Astronauts drink in space by using special equipment, such as internally pressurized bottles, collapsible pouches, drinking tubes and coffee cups designed to function in zero gravity. Available drinks include coffee, tea, fruit punches, juice and lemonade.
Overcoming the dilemma of how to drink in space involves compensating for an environment in which there is no gravity. Liquids cannot be poured or sipped, or they float away. Drinks are sent into space as dehydrated powder, and astronauts add water through a special tube to liquefy them. The zero-gravity coffee cup uses a special principle involving a container with a sharp angle that allows the coffee to flow to the astronaut's mouth. In experiments with carbonated beverages, such as soft drinks and beer, astronauts found that the carbon dioxide bubbles, instead of floating to the top, remain evenly distributed throughout the drink. This creates a beverage that is overall much more foamy. To allow astronauts to drink carbonated drinks, researchers devised a special bottle with a collapsible bag inside. The bottle maintains a steady pressure around the drink. Soft drinks were dispensed and beer was brewed aboard the space station as experiments, but these beverages are not yet standard fare.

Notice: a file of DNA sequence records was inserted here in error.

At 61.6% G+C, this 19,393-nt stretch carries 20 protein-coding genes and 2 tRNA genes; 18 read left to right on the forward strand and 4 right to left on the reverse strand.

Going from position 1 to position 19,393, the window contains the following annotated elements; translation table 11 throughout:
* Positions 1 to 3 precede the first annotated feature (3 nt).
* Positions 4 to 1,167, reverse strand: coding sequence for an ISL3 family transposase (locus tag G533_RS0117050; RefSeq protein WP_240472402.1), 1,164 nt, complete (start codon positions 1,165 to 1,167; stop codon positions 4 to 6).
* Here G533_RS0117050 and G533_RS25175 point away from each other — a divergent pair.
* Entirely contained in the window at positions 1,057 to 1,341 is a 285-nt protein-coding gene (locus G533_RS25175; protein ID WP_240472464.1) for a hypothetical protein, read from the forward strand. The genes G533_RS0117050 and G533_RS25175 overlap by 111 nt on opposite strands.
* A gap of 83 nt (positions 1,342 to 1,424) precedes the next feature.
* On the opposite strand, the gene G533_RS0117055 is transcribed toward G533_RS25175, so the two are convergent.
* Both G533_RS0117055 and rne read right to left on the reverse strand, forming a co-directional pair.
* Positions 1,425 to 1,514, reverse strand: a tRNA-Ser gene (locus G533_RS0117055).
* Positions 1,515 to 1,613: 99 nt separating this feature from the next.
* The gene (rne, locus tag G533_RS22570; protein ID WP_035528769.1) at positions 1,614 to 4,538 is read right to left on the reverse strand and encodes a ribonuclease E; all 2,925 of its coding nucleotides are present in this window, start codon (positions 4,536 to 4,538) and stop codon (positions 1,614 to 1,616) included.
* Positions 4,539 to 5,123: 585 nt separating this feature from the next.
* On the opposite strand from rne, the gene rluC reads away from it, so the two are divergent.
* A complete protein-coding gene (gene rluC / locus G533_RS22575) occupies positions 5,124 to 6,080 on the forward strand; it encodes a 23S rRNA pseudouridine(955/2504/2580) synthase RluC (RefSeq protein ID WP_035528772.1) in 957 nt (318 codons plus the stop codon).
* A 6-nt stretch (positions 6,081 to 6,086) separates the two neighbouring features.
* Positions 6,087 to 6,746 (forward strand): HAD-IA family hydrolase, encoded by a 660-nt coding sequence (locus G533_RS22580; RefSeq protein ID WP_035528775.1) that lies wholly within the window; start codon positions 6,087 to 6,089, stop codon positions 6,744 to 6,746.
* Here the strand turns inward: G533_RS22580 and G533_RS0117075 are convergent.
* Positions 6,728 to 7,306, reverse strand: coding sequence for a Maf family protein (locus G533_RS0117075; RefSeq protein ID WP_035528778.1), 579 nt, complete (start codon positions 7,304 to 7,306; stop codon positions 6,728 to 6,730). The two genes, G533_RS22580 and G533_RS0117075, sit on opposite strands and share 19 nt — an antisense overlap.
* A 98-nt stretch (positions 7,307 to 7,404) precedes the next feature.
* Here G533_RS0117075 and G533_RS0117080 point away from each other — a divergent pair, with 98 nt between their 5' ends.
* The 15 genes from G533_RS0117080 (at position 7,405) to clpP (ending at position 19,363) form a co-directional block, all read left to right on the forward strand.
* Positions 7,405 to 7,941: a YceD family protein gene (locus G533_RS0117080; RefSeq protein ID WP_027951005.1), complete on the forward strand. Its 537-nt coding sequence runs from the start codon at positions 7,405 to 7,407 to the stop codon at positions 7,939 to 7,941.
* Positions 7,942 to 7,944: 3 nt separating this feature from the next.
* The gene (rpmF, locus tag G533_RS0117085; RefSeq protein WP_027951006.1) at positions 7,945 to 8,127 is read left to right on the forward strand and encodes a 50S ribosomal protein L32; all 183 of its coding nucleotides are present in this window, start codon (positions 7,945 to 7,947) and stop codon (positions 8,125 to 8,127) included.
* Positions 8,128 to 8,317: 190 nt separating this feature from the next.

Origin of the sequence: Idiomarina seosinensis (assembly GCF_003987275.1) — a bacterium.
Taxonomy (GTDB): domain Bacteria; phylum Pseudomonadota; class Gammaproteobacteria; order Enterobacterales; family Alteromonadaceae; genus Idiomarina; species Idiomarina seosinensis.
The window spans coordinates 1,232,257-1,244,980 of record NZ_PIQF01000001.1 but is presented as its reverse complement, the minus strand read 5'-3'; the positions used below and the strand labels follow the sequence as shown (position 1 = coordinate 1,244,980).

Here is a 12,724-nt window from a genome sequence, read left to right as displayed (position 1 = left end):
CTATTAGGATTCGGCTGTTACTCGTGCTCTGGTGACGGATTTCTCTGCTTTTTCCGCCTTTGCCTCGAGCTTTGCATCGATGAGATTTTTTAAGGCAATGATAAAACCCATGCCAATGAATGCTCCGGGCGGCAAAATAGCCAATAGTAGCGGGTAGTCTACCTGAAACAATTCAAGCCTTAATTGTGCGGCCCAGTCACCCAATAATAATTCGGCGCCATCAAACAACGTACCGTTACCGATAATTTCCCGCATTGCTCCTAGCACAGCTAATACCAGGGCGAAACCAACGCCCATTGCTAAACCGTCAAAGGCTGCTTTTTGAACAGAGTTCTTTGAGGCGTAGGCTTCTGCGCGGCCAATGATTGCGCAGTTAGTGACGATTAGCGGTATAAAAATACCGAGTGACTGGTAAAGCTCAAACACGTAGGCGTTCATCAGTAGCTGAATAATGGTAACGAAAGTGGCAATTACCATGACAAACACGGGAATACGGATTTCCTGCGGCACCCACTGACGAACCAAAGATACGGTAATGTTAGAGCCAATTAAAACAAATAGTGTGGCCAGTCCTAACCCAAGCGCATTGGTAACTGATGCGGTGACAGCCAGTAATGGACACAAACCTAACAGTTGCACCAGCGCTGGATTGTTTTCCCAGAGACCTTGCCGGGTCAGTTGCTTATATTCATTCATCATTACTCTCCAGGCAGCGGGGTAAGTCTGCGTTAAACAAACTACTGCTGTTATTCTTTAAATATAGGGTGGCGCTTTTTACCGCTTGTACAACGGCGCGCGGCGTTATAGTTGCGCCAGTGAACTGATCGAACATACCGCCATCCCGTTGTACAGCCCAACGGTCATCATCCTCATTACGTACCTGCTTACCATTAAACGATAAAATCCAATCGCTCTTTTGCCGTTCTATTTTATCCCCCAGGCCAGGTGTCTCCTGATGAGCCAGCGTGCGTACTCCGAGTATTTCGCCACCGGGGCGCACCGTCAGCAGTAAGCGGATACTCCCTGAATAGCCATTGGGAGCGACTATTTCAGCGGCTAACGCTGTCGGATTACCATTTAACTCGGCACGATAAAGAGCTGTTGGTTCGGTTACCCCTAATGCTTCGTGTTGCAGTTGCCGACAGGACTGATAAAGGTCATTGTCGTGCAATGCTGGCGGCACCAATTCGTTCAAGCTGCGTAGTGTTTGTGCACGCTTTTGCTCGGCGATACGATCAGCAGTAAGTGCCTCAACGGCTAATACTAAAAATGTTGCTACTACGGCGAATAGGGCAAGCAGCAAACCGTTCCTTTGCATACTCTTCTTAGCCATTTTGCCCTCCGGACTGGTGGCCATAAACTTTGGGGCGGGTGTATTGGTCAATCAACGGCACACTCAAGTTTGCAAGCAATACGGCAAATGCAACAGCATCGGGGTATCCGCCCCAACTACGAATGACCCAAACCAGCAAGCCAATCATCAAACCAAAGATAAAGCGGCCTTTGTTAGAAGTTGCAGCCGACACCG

To provide the water for drinks in space, most of the liquids used on the space station are recycled, including breath exhalation, sweat, urine and water from tooth brushing and hand washing. Water is expensive to bring from Earth, so it is important to make every drop count, though some is inevitably lost from airlocks, CO2 removal systems and water recycling systems.